It is a mystery how this celestial flower will look when finished. There are no premeditated intentions and plenty of opportunity for spontaneous possibilities. That is the joy behind this technique of painting!
7/7/10 Completed painting "Celestial Lotus" 12" x 24" acrylic on canvas
Portrait Commission: Micha & Java
What I learned from this child...story posted below.
One day while visiting a local park the mother of this beautiful child captured a timeless moment between her little boy and his best friend (see reference photo below). The father was so taken by the ethereal quality of the photo that he quietly commissioned this portrait and presented it to his surprised wife on Christmas day.
This commission holds a very special place in my heart. It represents family bond, simpler times and a sense of sanctuary. I was pleasantly reminded of what it is like to look at the world through the eyes of a child, it is captivating and magical. As I worked on the composition I kept wondering what do they see? I know what I see off in the distance, an ordinary landscape, shadows, light, grass, trees. But what does the child and his furry companion perceive in this scene? Does the sunlight dancing upon the grass or the animated shadows under the trees enchant them with wonderment? This child took me back in time and retaught me to look upon my world as if it were the first time I have seen anything like it, and it is magical and it is captivating and I am grateful for my renewed vision.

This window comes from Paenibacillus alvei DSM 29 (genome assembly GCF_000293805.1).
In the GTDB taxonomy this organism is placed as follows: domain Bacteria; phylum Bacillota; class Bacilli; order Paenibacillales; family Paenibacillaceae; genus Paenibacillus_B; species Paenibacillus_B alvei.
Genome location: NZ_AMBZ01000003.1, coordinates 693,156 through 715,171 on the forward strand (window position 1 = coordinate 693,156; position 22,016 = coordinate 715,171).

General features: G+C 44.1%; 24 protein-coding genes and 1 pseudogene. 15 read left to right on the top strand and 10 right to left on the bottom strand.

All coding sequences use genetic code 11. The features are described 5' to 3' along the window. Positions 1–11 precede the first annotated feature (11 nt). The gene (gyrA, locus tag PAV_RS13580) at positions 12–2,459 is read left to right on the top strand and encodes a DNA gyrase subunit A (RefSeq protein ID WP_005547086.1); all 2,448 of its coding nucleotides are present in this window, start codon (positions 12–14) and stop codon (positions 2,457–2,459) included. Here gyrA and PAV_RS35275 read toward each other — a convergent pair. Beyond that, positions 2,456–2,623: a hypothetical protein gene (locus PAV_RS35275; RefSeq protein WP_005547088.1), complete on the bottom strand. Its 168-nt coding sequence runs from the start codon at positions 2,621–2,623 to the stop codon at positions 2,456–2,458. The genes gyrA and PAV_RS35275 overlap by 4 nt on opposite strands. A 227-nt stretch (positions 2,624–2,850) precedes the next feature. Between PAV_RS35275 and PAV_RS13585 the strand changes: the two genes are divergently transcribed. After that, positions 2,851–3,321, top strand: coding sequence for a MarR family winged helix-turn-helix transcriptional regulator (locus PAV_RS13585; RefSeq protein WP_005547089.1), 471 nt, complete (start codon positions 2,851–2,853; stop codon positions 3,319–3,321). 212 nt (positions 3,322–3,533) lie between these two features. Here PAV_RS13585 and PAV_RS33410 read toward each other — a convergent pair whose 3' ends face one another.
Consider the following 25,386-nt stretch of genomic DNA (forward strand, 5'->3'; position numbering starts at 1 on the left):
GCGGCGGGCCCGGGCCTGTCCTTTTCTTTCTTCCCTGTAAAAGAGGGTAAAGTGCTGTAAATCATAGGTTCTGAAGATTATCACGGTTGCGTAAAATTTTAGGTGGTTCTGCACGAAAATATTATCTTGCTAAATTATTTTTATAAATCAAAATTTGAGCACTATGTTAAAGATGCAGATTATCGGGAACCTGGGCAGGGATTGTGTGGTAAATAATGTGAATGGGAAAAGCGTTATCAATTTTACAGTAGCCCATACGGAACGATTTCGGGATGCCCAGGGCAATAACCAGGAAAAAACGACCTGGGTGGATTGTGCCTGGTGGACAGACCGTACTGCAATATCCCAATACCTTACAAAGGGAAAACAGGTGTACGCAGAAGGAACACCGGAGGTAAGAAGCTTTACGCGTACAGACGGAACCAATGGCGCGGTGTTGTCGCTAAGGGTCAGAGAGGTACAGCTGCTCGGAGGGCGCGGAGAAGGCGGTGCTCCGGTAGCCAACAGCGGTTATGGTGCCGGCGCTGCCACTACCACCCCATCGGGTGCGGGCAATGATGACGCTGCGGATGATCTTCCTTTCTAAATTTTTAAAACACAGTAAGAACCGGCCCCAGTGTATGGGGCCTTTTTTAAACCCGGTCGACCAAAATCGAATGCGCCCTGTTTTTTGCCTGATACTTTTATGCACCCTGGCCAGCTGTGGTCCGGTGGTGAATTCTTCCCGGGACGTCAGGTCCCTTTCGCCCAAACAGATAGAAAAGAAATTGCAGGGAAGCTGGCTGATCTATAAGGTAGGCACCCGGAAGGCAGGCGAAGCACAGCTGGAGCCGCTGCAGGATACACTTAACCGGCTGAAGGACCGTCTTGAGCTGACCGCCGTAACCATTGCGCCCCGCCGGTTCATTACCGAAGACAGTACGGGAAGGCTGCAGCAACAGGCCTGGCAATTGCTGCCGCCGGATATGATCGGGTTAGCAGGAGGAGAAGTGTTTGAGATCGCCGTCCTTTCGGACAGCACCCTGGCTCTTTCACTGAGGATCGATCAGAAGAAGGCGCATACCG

The parents were considerate enough to send the snapshot (above) - the painting framed and installed in their home - and yes, their wall really is that gorgeous warm color!
About The Artist
About The Artist
International Association of
You can also see Lucy's work at the following NASA sites:
Cassini Imaging Central Laboratory Operations
Lucy's work is also featured on
Discover Magazine by
'The Brush Strokes of Star Birth'
and featrued in Plait's
2012 Best Astronomy Images
posted in SLATE.com
Astronomer Without Borders
The Art of Space
Find Lucy's work featured in
Ron Miller's beautiful book,
"The Art of Space"